CROSS-REFERENCE TO RELATED APPLICATION(S)
This application claims the benefit of U.S. Provisional Patent Application No. 60/930,961, filed May 21, 2007, whose disclosure is incorporated by reference.
BACKGROUND OF THE INVENTION
There are numerous sources of data that point out the fact that cars and trucks on the road have tire pressures that are significantly lower than recommended by the vehicle manufacturer. Having low tire pressure has many disadvantages. Tires with low pressure generate more heat and can fail, which is more probable and dangerous at high speed. In addition, low tire pressure is unsafe because it can adversely affect vehicle handling, including cornering and braking. Low tire pressure has also been shown to reduce tire life and fuel economy.
The importance of proper tire pressure has led to the commonplace use of tire pressure monitoring devices, which let the driver know when a tire has a pressure below a certain threshold. These systems are useful in that they identify the tire pressure problem, but they do not solve it. Time, effort and tire inflation equipment is required to add air to the tire. Other systems, used in military and commercial vehicles, maintain the proper tire pressure at all times, but are expensive and require special axle and/or hub components.
SUMMARY OF THE INVENTION
An air pump, mounted on a wheel, which pumps ambient air into the tire chamber to automatically pump up the tire as the wheel rotates. The air pump generally comprises a cylinder and a piston, which relatively reciprocate to effect an intake stroke and a compression stroke. The intake stroke draws ambient air into a variable volume chamber. The pressurized air within the tire acts on the cylinder to effect the compression stroke, which forces the ambient air from the variable volume chamber into the tire chamber to pump up the tire.
BRIEF DESCRIPTION OF THE DRAWINGS
In the drawings:
FIG. 1 is a perspective view of the pump according to a first embodiment of the invention.
FIG. 1A is a side view of the pump according to a first embodiment of the invention.
FIG. 2 illustrates the pump mounted to wheel showing zones of pump operation.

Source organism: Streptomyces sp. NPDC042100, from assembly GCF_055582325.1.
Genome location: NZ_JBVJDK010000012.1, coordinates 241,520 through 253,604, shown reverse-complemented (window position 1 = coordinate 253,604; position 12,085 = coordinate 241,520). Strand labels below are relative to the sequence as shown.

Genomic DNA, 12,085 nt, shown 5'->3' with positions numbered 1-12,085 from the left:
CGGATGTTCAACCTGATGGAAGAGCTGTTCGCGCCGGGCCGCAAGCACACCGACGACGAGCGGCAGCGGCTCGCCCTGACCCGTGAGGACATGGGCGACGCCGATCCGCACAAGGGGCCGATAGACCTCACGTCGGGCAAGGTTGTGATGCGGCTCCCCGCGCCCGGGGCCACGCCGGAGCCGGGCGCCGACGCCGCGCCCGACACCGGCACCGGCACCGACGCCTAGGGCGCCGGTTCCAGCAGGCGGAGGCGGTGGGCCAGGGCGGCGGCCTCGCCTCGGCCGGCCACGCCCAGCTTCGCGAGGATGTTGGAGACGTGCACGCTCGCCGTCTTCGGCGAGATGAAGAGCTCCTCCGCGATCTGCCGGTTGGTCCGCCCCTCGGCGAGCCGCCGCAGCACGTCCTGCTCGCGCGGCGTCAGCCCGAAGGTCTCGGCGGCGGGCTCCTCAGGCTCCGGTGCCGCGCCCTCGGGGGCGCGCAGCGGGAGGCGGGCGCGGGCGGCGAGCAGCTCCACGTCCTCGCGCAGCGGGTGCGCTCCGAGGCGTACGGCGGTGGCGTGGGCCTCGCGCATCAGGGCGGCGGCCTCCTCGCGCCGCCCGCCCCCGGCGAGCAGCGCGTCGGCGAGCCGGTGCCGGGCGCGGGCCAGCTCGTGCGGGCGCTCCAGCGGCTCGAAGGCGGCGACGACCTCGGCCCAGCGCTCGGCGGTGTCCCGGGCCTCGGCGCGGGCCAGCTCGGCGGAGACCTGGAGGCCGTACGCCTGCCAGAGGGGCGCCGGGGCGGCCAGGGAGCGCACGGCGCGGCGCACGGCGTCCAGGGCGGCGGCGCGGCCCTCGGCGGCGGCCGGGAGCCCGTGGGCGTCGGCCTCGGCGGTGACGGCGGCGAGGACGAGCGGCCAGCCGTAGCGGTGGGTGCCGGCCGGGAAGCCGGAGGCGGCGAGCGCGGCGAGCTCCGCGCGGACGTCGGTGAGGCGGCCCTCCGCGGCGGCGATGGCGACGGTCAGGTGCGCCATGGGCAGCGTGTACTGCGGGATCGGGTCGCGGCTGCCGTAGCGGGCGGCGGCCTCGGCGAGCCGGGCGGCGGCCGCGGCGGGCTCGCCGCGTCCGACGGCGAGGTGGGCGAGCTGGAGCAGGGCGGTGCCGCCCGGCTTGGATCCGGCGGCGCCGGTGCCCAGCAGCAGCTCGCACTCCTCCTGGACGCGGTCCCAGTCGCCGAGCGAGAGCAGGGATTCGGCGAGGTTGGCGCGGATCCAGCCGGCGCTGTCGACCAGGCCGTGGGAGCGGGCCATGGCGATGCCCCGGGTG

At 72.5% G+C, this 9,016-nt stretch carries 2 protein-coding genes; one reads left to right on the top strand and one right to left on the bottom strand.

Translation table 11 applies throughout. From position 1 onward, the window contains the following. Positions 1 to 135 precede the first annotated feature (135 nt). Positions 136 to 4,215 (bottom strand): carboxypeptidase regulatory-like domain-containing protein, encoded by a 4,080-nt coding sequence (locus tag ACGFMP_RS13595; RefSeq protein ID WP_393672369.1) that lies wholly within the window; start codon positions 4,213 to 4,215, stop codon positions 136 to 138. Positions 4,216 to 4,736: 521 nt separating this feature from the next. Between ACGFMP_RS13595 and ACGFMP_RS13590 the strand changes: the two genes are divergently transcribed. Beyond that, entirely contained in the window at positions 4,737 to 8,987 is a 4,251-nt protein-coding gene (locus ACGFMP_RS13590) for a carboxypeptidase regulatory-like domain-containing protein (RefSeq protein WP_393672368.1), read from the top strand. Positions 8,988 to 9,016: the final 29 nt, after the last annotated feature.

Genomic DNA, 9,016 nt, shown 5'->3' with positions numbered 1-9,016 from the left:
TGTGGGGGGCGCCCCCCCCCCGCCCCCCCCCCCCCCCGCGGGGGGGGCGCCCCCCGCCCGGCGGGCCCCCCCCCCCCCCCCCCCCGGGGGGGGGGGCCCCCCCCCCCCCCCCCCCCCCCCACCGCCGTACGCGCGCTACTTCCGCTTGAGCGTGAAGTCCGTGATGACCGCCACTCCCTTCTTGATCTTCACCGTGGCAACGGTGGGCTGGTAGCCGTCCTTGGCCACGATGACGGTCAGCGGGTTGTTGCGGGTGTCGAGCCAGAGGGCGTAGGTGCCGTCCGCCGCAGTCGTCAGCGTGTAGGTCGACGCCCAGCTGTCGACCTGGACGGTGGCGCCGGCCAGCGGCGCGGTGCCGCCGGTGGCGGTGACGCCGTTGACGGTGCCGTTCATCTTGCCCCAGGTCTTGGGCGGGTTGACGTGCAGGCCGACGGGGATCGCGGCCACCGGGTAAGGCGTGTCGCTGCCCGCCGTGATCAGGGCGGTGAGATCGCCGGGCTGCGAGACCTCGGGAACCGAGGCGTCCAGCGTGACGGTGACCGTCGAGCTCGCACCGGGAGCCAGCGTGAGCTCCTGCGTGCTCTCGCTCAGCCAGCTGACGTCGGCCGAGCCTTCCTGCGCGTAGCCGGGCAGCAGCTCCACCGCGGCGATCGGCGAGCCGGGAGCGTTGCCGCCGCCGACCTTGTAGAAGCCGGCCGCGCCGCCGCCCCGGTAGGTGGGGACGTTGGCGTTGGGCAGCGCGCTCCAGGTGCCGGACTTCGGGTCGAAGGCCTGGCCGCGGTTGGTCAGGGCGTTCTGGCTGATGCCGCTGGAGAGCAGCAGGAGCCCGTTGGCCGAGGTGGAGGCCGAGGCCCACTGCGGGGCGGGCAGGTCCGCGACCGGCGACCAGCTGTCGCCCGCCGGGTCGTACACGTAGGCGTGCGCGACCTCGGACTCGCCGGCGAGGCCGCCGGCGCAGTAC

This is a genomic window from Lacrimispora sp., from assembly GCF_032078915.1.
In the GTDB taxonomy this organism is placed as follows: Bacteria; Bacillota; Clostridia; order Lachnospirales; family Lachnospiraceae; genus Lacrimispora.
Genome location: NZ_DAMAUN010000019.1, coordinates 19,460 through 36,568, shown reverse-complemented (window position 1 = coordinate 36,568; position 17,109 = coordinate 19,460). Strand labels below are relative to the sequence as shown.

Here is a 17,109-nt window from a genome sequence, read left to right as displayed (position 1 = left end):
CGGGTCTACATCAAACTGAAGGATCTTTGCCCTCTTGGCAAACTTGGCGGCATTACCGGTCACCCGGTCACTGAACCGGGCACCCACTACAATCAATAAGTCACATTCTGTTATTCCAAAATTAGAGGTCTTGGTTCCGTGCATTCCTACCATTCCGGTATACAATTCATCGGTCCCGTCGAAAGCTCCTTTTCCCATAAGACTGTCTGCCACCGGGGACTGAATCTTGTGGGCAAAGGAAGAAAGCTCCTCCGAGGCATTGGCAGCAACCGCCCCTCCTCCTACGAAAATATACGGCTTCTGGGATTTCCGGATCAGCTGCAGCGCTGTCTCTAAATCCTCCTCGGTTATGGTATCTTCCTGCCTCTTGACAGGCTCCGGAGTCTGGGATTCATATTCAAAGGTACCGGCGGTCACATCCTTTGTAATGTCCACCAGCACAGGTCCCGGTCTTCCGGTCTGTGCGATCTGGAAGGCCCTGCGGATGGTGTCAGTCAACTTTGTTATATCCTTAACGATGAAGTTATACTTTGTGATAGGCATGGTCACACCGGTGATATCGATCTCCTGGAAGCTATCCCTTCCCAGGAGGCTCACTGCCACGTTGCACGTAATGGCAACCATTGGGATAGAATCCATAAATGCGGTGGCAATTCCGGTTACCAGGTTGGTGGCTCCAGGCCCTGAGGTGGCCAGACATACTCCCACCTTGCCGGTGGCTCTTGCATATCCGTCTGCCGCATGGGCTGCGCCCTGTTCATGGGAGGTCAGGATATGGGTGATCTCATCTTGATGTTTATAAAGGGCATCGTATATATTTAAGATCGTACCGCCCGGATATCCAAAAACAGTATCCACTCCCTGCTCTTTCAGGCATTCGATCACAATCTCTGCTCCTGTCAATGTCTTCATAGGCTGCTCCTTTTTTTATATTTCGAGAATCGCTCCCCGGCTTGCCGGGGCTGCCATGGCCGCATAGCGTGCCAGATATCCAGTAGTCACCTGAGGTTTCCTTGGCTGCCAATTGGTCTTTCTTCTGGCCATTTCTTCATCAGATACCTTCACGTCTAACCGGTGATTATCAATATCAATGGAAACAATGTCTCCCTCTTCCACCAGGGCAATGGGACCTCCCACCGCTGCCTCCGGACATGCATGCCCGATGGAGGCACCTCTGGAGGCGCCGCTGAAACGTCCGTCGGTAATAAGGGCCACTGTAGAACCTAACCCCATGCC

FIG. 3 is a cross-sectional view of the pump of FIG. 1 taken along line 3-3 of FIG. 1 through a relief valve assembly, with the pump being between a full intake and full compression position.
FIG. 3A is a detail view of the pump cross-section illustrated in FIG. 3.
FIG. 3B is a cross-sectional view of the pump of FIG. 1 through the relief valve assembly, illustrating the full intake position.
FIG. 4 is a cross-sectional view of the pump of FIG. 1 taken along line 4-4 of FIG. 1 through a fresh air intake assembly.
FIG. 4A is a cross-sectional view of the pump of FIG. 1 through the fresh air intake, illustrating a full compression position.
FIG. 5 is a cross-sectional view of the pump of FIG. 1 equipped with low speed helper spring.
FIG. 6 is a graph of a mechanical spring/gas spring/required spring for air compression.
FIG. 7 illustrates an alternate embodiment of the pump of FIG. 1 with the addition of a buckling member shown in a buckled condition.
FIG. 8 illustrates an alternate embodiment of the pump of FIG. 1, with the addition of a ratchet type high-speed lock.
FIG. 9 illustrates an alternate embodiment of the pump of FIG. 1, with the addition of a friction-type high-speed lock.
FIG. 10 is a perspective view of the pump according to a second embodiment of the invention.
FIG. 11 is a longitudinal cross-sectional view of the pump of FIG. 10, showing the top half of the pump and illustrating the air flow path during the intake stroke.
FIG. 12 is a longitudinal cross-sectional view of the pump of FIG. 10, illustrating the full intake position.
FIG. 13 is a longitudinal cross-sectional view of the pump of FIG. 10, illustrating the air flow path during the compression stroke.
FIG. 13A is a longitudinal cross-sectional view of the pump of FIG. 10, illustrating the full compression position.
FIG. 14 is a cross-sectional view of the pump of FIG. 10, illustrating the air flow path when the relief pressure is met.
FIG. 15 illustrates an alternate embodiment of the pump of FIG. 10, with the addition of a ratchet type speed lock.
FIG. 16 illustrates an alternate embodiment of the pump of FIG. 10, with the addition of a friction type speed lock.
FIG. 17 shows an alternate embodiment of a pump, illustrating a low profile pump with pivot inside of tire.
FIG. 18 shows an alternate embodiment of a pump, which can swing through an arc to reduce localized tire wear.
FIG. 19 shows and alternate embodiment of a pump, illustrating the use of sidewalls of tire for force input.
DESCRIPTION OF AN EMBODIMENT OF THE INVENTION
Referring to FIGS. 1 and 1A, a first embodiment of a pump 25 according to the present invention is illustrated. The pump 25 automatically maintains a set tire pressure for a rotating tire 26 on a vehicle by simply driving the vehicle. The pump 25 can be a stand-alone system, meaning it does not need to interface with the vehicle (although electronics can be added to allow it to interface). An existing vehicle does not need modification to accept a wheel with this pump 25. This makes implementation of the pump 25 simple on existing or new vehicles.
Referring to FIGS. 2 and 3, the pump 25 is affixed to a wheel 29 by way of threading a pump housing 21 into an adapter 30, which is brazed to the wheel 29, or the adapter 30 can be an integral part of the wheel 29. An O-ring 31 seals the threaded connection. Affixing the pump is not limited to the method described above because most bulkhead fitting styles can be utilized for affixing the pump 25 to the wheel 29. The pump 25 can be affixed by molding a rubber profile similar to a tubeless tire valve stem to the pump housing 21 and pulling it through a hole on the wheel 29